Brannock (Aran Island)
Description: This site is made of a series of steps starting at 8m at the shore reaching 32m after 60m out. The steps are approx. 3m high, and are fissured and undercut, perfect abodes for various life forms. This is the most sheltered site and is exposed only to north to east winds, winds up to Force 4 are no problem, there is no current and it is protected from the Atlantic swell.
Glassan Rock (Aran Island)
Description: There is a cave above the water. The vertical rock face has an overhanging ledge 3–4m deep cut into it at a depth of about 12m. This runs around the tip of the island. The ledge narrows towards the back and provides a perfect home to aquatic life. Swim around the tip of the island to where a spectacular collection of giant boulders carpeted in dead mans fingers are propped up against the side of the island. It is possible to swim beneath some of these, stopping to look out at shoals of pollack swimming by.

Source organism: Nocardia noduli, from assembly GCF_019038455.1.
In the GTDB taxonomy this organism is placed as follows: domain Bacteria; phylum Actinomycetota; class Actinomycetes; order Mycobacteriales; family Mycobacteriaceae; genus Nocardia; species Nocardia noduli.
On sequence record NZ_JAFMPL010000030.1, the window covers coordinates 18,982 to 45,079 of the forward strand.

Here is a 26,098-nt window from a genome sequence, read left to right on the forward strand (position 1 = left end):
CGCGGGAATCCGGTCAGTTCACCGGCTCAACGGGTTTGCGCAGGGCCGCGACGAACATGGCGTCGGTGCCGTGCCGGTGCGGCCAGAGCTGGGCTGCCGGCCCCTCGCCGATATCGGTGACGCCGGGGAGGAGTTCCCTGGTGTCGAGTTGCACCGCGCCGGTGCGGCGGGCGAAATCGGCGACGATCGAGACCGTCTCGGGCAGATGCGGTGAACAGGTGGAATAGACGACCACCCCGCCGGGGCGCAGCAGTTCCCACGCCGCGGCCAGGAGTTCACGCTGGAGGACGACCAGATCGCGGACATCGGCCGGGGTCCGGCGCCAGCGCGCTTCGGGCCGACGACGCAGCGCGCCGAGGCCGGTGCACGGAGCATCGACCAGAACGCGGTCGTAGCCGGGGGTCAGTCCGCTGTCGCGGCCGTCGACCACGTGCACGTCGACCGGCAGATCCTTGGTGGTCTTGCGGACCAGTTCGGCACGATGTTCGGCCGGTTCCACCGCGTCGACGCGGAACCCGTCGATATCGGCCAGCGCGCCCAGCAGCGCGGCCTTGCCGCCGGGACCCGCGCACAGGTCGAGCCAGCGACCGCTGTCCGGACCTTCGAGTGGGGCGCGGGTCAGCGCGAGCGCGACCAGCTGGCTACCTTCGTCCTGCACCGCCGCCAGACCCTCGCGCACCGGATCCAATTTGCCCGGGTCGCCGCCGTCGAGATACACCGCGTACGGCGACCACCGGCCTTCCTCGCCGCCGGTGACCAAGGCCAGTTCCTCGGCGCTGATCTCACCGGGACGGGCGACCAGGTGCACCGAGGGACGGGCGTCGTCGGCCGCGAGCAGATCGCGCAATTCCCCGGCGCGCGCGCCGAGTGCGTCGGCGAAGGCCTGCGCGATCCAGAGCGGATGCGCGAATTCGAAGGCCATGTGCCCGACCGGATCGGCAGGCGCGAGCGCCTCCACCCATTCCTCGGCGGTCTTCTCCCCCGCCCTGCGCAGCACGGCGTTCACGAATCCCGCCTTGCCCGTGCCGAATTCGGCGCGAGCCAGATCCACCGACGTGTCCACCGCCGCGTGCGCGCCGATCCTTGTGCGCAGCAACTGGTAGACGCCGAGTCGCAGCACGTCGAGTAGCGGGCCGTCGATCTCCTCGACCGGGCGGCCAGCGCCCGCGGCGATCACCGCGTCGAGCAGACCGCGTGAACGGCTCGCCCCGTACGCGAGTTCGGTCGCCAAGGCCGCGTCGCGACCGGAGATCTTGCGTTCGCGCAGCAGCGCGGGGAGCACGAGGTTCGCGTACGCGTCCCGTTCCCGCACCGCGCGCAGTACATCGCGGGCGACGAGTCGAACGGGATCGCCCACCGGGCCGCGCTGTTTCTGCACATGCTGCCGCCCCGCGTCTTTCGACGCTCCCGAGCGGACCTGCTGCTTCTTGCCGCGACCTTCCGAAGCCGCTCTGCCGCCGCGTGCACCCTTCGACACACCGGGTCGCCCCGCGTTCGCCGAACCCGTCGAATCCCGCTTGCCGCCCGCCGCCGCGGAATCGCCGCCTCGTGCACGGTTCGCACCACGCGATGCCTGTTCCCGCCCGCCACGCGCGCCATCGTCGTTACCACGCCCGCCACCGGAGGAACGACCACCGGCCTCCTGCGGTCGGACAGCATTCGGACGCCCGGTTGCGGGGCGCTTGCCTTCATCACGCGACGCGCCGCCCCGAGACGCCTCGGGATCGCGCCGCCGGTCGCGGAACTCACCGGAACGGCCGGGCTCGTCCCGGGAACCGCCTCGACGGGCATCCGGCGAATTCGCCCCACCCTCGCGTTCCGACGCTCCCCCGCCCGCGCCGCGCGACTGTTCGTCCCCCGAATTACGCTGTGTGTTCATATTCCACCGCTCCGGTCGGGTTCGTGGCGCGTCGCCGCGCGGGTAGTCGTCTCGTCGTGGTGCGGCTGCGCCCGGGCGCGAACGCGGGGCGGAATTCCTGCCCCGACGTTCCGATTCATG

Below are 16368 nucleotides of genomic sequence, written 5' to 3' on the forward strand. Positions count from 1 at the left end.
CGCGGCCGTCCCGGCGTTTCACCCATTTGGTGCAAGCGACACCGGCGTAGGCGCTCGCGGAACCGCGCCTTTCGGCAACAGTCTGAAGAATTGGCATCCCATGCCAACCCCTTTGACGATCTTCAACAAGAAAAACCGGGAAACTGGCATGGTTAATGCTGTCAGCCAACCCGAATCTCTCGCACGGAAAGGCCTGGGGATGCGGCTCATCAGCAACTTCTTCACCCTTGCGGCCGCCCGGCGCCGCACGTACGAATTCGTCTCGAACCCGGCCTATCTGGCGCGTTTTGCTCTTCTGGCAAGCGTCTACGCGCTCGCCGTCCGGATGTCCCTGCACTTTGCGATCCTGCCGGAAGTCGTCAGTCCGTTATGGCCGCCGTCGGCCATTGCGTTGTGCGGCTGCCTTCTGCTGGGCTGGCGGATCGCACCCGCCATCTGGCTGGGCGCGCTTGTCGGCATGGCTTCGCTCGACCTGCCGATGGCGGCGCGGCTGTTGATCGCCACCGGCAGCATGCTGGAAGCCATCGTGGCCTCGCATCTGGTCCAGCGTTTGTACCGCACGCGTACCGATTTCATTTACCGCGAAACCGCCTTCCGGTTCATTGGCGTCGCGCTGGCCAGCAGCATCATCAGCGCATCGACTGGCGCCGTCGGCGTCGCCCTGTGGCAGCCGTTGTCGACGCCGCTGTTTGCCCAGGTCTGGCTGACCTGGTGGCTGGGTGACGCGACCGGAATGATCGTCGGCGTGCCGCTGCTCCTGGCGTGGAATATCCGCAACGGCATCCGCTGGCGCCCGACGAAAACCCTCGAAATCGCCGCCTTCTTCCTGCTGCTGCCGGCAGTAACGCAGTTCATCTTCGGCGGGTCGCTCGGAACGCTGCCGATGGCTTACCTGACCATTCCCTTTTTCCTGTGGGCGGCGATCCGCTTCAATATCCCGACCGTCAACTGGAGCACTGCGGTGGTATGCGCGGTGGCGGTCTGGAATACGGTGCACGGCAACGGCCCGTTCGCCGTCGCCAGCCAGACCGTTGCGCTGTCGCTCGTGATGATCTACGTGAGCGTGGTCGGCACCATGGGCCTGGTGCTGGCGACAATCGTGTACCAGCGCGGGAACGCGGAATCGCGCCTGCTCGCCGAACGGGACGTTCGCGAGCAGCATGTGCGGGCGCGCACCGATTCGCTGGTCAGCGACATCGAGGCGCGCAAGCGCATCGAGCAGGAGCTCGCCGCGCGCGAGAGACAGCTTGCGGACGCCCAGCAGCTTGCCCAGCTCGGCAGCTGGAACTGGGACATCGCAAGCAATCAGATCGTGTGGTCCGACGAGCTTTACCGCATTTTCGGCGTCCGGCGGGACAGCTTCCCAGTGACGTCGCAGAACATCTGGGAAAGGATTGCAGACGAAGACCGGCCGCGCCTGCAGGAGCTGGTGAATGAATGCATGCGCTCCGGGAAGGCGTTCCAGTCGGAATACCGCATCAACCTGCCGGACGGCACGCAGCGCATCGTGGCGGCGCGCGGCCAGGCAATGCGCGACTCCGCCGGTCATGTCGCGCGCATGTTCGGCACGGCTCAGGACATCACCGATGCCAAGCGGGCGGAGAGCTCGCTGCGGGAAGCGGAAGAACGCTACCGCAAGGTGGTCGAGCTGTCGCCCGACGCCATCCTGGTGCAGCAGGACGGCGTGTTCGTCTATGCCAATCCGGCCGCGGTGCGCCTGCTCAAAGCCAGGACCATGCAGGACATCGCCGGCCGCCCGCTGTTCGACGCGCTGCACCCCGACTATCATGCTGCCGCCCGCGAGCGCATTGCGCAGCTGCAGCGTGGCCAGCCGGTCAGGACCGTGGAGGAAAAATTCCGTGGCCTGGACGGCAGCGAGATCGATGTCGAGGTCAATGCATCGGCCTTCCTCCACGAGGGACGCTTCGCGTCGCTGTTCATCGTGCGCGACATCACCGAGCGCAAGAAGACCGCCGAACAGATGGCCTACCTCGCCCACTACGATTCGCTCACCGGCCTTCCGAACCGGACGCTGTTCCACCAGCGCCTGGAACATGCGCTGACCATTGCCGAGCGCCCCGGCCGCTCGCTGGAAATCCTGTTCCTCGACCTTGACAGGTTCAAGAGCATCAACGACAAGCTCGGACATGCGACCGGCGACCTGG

The Puffing Holes (Aran Island)
Description: This dive is an underwater chasm in the limestone which extends for at least 120 m and is closed at one end. Although they cannot be seen from underwater, it is believed that the cave eventually leads to the puffing holes which are visible high on the shore above. Divers should not venture more than 10 or 15 m into the entrance without advanced training and planning and using appropriate cave diving techniques. Under the right conditions this dive is exhilarating and unrivalled, but is definitely not one for the faint hearted.
Farvey Point (Aran Island)